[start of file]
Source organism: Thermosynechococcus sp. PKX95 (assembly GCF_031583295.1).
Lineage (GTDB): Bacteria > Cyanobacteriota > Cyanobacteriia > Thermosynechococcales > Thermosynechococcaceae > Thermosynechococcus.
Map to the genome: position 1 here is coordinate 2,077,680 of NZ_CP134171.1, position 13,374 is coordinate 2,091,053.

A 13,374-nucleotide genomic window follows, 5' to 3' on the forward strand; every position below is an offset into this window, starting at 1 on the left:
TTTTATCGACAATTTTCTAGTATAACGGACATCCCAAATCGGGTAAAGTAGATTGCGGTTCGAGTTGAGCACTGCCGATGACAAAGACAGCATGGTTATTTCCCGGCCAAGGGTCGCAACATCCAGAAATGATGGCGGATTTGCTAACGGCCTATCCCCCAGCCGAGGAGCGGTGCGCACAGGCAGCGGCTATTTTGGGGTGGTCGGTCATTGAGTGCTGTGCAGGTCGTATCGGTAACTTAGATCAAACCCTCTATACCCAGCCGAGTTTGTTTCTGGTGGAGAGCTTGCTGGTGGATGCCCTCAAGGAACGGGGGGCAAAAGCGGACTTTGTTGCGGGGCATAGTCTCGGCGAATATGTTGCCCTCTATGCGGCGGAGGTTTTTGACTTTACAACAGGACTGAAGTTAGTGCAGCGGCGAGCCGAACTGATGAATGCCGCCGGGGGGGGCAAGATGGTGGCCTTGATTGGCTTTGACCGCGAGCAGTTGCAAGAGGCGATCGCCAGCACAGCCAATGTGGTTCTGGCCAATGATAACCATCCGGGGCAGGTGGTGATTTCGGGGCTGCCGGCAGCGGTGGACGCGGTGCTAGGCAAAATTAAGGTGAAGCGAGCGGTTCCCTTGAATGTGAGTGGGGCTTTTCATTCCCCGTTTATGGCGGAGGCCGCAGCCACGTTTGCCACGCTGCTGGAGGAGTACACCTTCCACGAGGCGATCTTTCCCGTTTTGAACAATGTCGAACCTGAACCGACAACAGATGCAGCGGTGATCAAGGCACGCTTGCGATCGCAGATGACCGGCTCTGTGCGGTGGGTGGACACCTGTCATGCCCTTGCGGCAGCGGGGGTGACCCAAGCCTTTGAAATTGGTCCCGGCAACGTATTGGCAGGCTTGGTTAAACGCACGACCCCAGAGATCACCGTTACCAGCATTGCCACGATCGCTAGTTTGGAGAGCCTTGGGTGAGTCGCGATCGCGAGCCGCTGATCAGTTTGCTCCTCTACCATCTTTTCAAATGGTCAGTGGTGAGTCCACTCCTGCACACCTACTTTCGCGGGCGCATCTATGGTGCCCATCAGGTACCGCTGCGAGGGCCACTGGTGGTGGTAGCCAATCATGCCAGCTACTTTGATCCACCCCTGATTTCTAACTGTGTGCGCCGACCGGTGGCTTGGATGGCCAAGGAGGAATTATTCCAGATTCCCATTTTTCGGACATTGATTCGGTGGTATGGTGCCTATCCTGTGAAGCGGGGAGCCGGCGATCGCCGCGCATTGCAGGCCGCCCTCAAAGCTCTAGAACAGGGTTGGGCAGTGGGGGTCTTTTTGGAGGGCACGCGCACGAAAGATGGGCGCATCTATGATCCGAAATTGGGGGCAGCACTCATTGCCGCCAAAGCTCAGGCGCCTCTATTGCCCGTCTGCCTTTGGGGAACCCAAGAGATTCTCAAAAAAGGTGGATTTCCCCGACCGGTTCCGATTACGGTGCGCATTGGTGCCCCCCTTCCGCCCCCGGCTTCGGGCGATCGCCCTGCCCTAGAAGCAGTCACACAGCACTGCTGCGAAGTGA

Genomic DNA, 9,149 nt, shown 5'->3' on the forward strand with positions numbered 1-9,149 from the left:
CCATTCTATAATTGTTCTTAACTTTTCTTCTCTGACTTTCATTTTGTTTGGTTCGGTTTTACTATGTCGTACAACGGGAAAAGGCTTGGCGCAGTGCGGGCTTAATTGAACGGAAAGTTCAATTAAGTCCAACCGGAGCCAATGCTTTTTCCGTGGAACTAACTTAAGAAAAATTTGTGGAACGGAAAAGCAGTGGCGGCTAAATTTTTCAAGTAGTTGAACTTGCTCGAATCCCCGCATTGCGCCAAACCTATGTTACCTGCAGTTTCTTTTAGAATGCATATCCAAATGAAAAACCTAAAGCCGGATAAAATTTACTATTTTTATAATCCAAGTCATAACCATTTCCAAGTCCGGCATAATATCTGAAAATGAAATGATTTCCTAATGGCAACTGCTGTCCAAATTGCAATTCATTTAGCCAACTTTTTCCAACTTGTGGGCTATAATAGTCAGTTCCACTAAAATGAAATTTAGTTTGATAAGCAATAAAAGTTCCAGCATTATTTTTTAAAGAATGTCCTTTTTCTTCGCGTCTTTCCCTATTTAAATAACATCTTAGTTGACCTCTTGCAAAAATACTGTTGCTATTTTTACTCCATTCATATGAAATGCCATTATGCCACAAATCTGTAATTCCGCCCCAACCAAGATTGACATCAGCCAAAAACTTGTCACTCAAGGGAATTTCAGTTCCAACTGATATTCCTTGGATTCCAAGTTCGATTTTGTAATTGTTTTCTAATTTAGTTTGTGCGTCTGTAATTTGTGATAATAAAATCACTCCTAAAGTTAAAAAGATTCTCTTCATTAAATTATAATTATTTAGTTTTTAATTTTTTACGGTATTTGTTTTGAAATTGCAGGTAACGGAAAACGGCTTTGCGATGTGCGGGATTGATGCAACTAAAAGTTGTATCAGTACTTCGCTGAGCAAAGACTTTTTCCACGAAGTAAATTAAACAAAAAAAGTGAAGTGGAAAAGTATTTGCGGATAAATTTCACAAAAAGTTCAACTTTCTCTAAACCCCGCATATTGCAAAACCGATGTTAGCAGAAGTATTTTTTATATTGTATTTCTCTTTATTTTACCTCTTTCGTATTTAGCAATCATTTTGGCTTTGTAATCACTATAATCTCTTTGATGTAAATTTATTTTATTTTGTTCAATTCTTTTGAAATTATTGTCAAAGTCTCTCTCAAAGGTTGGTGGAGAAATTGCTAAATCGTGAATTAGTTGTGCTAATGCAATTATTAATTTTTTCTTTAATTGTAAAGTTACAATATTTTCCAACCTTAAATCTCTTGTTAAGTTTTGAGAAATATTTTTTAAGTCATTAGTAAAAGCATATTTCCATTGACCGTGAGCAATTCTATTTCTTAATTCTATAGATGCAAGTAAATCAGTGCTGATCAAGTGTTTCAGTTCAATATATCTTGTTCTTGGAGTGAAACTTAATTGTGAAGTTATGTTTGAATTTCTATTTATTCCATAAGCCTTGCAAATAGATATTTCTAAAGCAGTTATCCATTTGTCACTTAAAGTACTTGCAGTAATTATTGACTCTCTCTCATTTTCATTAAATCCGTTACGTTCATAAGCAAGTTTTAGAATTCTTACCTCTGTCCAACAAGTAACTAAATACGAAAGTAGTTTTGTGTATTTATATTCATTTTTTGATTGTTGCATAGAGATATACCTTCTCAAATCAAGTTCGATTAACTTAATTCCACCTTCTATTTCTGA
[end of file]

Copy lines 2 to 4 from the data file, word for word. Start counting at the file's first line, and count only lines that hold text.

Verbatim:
Lineage (GTDB): Bacteria > Cyanobacteriota > Cyanobacteriia > Thermosynechococcales > Thermosynechococcaceae > Thermosynechococcus.
Map to the genome: position 1 here is coordinate 2,077,680 of NZ_CP134171.1, position 13,374 is coordinate 2,091,053.

A 13,374-nucleotide genomic window follows, 5' to 3' on the forward strand; every position below is an offset into this window, starting at 1 on the left: